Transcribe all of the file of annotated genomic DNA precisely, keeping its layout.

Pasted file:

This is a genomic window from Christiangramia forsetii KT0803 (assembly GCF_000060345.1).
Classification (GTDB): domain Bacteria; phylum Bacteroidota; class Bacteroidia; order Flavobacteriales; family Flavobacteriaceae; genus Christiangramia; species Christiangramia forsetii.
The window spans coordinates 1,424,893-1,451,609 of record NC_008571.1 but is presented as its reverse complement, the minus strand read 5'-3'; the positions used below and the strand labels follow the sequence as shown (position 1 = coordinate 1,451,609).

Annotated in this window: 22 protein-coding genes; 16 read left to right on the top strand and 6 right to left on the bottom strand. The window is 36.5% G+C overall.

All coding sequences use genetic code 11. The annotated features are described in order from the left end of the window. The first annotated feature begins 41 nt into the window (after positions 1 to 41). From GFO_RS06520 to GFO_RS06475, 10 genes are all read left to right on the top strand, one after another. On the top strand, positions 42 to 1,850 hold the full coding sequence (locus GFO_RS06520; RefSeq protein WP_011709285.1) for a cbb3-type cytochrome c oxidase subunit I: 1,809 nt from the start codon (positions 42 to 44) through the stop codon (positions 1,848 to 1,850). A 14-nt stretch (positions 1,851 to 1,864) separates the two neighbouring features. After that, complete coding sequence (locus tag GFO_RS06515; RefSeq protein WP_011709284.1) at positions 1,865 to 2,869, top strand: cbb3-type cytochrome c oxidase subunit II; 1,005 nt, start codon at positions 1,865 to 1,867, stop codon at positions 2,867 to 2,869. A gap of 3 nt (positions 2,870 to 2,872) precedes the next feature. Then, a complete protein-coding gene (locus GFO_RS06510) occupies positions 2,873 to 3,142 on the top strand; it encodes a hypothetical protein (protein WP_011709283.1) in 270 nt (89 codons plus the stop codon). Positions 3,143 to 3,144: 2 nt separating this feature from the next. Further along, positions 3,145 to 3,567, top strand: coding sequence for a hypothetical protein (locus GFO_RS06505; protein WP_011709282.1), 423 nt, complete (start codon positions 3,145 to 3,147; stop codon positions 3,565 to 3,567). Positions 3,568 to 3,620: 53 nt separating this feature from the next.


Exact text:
This is a genomic window from Christiangramia forsetii KT0803 (assembly GCF_000060345.1).
Classification (GTDB): domain Bacteria; phylum Bacteroidota; class Bacteroidia; order Flavobacteriales; family Flavobacteriaceae; genus Christiangramia; species Christiangramia forsetii.
The window spans coordinates 1,424,893-1,451,609 of record NC_008571.1 but is presented as its reverse complement, the minus strand read 5'-3'; the positions used below and the strand labels follow the sequence as shown (position 1 = coordinate 1,451,609).

Annotated in this window: 22 protein-coding genes; 16 read left to right on the top strand and 6 right to left on the bottom strand. The window is 36.5% G+C overall.

All coding sequences use genetic code 11. The annotated features are described in order from the left end of the window. The first annotated feature begins 41 nt into the window (after positions 1 to 41). From GFO_RS06520 to GFO_RS06475, 10 genes are all read left to right on the top strand, one after another. On the top strand, positions 42 to 1,850 hold the full coding sequence (locus GFO_RS06520; RefSeq protein WP_011709285.1) for a cbb3-type cytochrome c oxidase subunit I: 1,809 nt from the start codon (positions 42 to 44) through the stop codon (positions 1,848 to 1,850). A 14-nt stretch (positions 1,851 to 1,864) separates the two neighbouring features. After that, complete coding sequence (locus tag GFO_RS06515; RefSeq protein WP_011709284.1) at positions 1,865 to 2,869, top strand: cbb3-type cytochrome c oxidase subunit II; 1,005 nt, start codon at positions 1,865 to 1,867, stop codon at positions 2,867 to 2,869. A gap of 3 nt (positions 2,870 to 2,872) precedes the next feature. Then, a complete protein-coding gene (locus GFO_RS06510) occupies positions 2,873 to 3,142 on the top strand; it encodes a hypothetical protein (protein WP_011709283.1) in 270 nt (89 codons plus the stop codon). Positions 3,143 to 3,144: 2 nt separating this feature from the next. Further along, positions 3,145 to 3,567, top strand: coding sequence for a hypothetical protein (locus GFO_RS06505; protein WP_011709282.1), 423 nt, complete (start codon positions 3,145 to 3,147; stop codon positions 3,565 to 3,567). Positions 3,568 to 3,620: 53 nt separating this feature from the next.